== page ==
2,977 Dead In Michigan From COVID-19, Confirmed Cases Top 35K

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(WWJ) Amid a lot of talk about when and how to reopen the state, new numbers show the coronavirus continues to impact more people in Michigan.

There are 1,325 new confirmed cases of COVID-19 in the state, bringing the total to 35,291. That includes 164 additional deaths recorded, for a total of 2,977 deaths, according to the Michigan Department of Human Services in an update Thursday.

While Detroit Mayor Mike Duggan has noted the number of coronavirus cases in the city is plateauing, the city remains the hardest-hit area of the state —  with 8,317 cases and 799 deaths. Duggan said today that rapid testing at the city's hard-hit nursing homes has been completed, although results have not yet been released. 

Looking outside the city at the metro Detroit area, the remainder of Wayne County has 6,677 cases and 597 deaths. Oakland County has 6,634 cases and 567 deaths, and Macomb County has 4,862 cases and 493 deaths.

April 23 map

In Mid-Michigan, Genesee County — which includes the city of Flint — is also racking up some higher numbers, with 1,387 cases and 144 deaths as of Tuesday. (See map above for cases by county).

At this point, every county in the Lower Peninsula has at least one document case.

A bright spot in the statistics: The state is reporting 3,237 people have recovered from COVID-19 as of April 17. The recovery numbers are reported weekly by MDHHS and are defined as those alive 30 days post-onset. (This statistic is updated only once a week, on Saturdays).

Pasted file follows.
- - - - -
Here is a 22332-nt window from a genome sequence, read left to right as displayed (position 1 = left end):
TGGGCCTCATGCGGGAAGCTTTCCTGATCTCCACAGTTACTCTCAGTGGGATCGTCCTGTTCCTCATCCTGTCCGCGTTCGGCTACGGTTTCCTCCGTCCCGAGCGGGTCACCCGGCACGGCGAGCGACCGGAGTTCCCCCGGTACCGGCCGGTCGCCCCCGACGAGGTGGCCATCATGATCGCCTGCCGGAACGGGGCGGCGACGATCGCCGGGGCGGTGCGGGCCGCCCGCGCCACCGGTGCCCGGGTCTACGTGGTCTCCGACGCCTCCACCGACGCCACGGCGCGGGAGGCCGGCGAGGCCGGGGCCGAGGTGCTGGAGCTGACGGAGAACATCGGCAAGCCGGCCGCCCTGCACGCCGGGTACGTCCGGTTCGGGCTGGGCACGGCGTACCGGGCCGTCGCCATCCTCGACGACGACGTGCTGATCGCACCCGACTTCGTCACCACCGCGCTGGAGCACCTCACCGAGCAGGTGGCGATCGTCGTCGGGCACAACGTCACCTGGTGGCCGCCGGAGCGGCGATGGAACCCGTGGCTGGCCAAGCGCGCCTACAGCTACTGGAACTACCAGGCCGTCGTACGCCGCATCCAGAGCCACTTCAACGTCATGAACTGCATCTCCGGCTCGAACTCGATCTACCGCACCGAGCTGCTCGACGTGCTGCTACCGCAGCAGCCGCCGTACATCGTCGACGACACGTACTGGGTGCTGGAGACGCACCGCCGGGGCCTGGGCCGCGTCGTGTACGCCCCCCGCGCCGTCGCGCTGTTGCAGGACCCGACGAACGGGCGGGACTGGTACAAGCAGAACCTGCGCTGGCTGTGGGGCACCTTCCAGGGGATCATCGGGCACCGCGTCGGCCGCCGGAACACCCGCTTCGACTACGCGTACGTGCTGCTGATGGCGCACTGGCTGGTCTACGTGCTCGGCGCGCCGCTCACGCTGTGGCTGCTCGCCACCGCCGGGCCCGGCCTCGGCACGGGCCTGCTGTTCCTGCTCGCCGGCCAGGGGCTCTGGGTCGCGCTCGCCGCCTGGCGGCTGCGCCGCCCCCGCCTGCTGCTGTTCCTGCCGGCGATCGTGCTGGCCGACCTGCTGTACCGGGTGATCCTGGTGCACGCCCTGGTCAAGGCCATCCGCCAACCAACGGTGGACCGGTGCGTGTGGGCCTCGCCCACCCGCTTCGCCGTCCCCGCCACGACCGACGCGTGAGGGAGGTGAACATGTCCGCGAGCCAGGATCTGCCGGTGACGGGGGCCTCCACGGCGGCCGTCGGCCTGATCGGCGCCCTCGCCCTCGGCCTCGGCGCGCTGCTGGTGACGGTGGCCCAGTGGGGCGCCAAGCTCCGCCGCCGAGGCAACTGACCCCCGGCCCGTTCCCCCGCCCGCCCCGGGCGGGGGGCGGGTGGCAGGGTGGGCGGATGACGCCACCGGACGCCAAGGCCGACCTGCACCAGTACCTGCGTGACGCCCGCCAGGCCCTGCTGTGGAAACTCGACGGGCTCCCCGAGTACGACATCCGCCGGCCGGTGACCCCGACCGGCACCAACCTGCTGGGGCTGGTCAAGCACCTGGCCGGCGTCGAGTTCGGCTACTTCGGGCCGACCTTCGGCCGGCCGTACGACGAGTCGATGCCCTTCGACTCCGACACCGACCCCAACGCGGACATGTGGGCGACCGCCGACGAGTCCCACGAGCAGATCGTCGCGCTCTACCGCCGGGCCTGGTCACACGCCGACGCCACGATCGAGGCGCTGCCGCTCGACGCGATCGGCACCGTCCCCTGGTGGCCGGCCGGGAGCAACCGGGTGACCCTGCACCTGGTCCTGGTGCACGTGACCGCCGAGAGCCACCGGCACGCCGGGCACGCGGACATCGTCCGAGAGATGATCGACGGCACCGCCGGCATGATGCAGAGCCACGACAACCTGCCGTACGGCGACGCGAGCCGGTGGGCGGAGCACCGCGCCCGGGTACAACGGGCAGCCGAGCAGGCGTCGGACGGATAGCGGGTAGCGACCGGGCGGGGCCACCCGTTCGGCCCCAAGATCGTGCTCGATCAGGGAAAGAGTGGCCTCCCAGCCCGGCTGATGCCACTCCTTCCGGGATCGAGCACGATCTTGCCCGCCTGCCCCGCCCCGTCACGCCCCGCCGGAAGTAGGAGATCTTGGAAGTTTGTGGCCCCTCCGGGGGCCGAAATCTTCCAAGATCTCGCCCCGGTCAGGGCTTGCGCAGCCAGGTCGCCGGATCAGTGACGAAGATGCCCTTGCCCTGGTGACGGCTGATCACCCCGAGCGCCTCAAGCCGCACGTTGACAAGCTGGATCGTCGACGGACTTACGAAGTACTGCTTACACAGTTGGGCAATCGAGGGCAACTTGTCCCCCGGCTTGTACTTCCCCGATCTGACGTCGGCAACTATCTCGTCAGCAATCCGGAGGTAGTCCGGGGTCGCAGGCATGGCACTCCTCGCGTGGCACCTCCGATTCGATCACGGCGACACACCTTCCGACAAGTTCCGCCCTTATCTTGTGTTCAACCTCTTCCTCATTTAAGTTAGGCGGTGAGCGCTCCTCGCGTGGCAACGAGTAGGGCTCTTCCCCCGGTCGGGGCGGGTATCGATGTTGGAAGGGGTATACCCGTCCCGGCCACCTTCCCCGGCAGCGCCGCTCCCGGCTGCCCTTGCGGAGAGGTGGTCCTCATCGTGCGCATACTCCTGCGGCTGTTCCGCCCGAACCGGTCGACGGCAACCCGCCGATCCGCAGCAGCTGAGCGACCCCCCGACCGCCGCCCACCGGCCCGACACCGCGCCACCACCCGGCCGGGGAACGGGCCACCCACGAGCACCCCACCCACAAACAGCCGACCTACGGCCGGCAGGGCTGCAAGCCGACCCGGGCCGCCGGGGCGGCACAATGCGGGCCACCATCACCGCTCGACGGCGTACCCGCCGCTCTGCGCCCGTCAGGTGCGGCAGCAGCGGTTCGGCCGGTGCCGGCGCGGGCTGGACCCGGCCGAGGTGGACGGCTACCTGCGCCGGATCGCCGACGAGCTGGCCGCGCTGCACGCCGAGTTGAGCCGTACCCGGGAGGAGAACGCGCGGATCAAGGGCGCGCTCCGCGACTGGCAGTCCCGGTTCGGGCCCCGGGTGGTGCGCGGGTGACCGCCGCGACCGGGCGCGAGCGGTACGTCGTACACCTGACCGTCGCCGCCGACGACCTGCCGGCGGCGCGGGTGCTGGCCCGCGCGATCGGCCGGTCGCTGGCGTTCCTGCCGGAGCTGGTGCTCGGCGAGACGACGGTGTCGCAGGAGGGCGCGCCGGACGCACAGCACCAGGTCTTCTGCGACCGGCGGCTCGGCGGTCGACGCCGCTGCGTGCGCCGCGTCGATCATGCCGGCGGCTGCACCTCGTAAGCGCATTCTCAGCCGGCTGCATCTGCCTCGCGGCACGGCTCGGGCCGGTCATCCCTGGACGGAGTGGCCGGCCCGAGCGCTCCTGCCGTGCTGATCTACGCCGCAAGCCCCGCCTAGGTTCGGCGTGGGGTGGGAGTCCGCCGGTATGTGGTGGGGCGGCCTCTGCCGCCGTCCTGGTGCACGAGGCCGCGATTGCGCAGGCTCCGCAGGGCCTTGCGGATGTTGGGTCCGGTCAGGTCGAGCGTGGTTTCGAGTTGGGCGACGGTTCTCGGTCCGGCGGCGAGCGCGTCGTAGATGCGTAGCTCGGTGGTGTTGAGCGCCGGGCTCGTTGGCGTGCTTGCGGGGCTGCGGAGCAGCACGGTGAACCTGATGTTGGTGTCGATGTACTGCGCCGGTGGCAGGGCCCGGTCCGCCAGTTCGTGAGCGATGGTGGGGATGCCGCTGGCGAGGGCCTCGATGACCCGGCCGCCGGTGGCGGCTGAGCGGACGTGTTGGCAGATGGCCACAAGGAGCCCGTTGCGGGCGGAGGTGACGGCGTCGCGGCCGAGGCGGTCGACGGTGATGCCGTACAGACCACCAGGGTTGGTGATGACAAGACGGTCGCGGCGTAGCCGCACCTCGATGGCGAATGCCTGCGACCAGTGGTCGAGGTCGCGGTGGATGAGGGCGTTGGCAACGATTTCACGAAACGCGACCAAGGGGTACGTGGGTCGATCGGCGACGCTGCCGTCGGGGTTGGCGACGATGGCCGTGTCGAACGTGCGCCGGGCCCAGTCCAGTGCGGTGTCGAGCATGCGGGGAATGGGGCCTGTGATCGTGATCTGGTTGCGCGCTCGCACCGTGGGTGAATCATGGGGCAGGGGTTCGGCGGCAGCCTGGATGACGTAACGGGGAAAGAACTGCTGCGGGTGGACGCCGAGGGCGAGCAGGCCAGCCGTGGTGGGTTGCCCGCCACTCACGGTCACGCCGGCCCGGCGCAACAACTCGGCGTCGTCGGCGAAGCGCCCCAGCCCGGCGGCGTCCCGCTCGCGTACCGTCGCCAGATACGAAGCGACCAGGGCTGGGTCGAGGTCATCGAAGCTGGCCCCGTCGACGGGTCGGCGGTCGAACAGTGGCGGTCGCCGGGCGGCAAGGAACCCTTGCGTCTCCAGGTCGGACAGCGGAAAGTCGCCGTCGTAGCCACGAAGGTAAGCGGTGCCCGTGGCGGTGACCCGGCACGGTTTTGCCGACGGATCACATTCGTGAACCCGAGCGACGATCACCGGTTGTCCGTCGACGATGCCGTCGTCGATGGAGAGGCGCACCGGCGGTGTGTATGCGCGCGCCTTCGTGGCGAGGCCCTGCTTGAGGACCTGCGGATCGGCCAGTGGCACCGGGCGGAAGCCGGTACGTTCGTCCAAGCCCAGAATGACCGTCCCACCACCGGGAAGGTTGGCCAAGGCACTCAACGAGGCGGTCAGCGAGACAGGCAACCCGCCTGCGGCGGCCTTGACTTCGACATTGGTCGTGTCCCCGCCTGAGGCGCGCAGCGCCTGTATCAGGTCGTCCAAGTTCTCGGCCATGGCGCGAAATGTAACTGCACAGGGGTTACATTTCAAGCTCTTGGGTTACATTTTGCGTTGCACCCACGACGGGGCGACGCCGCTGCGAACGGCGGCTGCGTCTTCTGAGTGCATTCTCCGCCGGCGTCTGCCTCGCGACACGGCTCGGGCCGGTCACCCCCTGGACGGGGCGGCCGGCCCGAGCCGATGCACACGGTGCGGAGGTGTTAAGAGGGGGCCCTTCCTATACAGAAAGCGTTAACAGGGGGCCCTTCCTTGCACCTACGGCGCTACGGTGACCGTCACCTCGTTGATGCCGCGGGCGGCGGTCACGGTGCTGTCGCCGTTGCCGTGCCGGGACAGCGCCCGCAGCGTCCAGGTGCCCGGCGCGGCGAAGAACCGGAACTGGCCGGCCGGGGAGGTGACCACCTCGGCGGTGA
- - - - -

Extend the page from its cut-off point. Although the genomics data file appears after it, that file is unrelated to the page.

Looking at cases by age, the youngest person to die was 5 years old, and the oldest was 107. The average age of those who died is up now to 74.2 years old, and the median age is 76 years old.

See more stats, including deaths by age, deaths by sex, and percentage of cases by county at THIS LINK.

This comes as Gov. Gretchen Whitmer says she is looking to loosen some restrictions as soon as this Friday; although she said that won't happen without data and advice from medical experts.

Whitmer said she will likely need to extend her "Stay Home, Stay Safe" executive order,

 "We are seeing a trend where our numbers look good," Whitmer said. "We still need robust testing...But we see these signs and know that perhaps we can start to take some small steps forward."

More details about what restrictions may be lifted, or what the new "Stay Home" order might look like are expected to be released during a news conference Friday afternoon. Hear it live on WWJ

The three main symptoms of coronavirus are fever, cough and shortness of breath. In order to mitigate risk of spreading COVID-19, everyone is encouraged to take action to reduce the spread, including: wash your hands often with soap and water or use hand sanitizer; avoid touching your eyes, nose, or mouth with unwashed hands; cover your mouth and nose with a tissue when coughing or sneezing; avoid handshakes; avoid contact with people who are sick; and stay home when you are sick. Officials are urging social distancing -- staying at least six feet away from other people -- to help flatten the curve.

Anyone who is an essential employee going to work at this time, or who has symptoms is urged to get tested for COVID-19. FIND A TESTING SITE

This is a rapidly evolving situation. Stay tuned to WWJ Newsradio 950 where we will remain live, local and committed to bringing you the latest information during this outbreak. >>LISTEN LIVE!